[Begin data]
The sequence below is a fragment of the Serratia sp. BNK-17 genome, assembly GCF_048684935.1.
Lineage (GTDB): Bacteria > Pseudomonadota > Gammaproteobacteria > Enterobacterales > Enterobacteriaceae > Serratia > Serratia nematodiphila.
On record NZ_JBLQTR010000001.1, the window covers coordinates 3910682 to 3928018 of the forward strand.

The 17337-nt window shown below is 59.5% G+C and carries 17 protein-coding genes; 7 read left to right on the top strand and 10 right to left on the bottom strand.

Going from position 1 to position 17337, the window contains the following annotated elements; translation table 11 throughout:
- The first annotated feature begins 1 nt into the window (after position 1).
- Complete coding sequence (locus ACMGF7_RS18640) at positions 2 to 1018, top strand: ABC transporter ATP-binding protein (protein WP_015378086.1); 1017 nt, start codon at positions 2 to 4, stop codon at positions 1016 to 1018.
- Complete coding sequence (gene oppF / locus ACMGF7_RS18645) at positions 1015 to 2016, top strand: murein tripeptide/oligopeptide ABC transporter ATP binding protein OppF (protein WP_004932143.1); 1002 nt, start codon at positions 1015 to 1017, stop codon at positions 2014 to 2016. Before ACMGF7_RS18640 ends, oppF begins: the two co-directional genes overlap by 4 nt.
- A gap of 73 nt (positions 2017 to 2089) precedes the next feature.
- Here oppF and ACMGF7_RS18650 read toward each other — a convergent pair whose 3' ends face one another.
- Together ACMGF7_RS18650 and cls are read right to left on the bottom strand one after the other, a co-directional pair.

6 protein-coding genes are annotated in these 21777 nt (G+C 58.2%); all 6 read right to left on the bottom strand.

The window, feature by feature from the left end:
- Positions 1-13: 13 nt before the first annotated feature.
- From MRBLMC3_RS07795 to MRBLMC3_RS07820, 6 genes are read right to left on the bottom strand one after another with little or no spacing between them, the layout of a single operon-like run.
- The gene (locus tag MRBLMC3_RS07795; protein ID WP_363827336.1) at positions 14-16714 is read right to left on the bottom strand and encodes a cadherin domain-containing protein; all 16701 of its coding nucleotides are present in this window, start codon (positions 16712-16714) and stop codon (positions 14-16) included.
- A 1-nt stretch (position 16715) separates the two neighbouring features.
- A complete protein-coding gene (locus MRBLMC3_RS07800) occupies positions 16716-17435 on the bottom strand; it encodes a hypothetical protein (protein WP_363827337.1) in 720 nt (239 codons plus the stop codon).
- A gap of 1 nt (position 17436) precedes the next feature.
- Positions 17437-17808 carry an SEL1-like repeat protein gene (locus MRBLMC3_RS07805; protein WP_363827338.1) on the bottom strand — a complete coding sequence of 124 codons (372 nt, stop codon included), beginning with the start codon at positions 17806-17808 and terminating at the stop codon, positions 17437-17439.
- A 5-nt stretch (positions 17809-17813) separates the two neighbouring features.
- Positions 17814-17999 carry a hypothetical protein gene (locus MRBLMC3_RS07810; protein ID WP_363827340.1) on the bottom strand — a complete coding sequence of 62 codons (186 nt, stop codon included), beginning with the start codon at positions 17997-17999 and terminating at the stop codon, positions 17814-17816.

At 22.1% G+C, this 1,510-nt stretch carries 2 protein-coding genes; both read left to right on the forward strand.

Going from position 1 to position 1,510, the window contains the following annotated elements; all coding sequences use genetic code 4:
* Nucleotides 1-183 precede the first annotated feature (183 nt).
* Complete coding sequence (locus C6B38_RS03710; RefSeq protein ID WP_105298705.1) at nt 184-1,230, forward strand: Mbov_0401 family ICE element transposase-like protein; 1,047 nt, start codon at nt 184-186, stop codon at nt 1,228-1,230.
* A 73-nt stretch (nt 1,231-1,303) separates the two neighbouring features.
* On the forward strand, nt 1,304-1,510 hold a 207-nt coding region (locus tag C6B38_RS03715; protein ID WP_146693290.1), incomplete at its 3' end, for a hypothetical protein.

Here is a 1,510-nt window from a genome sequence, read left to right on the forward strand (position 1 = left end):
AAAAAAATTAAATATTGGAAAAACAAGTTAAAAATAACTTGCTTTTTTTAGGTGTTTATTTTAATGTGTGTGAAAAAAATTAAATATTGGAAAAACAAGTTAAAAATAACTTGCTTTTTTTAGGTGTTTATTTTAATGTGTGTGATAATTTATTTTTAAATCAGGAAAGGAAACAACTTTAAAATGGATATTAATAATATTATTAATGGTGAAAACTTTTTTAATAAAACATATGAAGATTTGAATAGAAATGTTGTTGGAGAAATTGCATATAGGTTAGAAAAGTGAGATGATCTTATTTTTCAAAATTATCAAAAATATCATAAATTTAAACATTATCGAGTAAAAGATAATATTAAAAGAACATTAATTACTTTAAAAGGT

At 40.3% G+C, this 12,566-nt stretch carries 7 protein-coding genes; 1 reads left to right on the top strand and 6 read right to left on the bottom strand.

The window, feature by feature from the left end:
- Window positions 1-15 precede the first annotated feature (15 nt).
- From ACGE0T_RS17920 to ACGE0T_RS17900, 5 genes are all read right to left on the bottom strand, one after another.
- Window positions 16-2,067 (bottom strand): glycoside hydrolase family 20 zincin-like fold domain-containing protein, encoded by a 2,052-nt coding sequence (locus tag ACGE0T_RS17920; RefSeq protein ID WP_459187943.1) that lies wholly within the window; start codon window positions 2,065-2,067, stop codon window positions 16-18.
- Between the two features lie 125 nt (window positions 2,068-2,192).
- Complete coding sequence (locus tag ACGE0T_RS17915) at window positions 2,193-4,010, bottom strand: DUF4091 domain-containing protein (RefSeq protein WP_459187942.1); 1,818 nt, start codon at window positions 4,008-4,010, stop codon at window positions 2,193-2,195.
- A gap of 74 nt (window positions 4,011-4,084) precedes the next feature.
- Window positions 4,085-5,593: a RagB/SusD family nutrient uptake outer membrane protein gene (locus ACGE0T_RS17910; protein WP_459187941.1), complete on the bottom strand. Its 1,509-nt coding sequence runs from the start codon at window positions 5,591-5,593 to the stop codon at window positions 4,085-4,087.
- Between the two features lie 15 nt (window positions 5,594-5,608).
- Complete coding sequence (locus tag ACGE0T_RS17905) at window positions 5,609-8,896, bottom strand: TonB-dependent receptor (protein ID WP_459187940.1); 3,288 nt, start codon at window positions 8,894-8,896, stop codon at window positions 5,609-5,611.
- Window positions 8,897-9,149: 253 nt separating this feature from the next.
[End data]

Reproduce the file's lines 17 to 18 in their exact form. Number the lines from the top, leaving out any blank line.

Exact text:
- A 1-nt stretch (position 16715) separates the two neighbouring features.
- A complete protein-coding gene (locus MRBLMC3_RS07800) occupies positions 16716-17435 on the bottom strand; it encodes a hypothetical protein (protein WP_363827337.1) in 720 nt (239 codons plus the stop codon).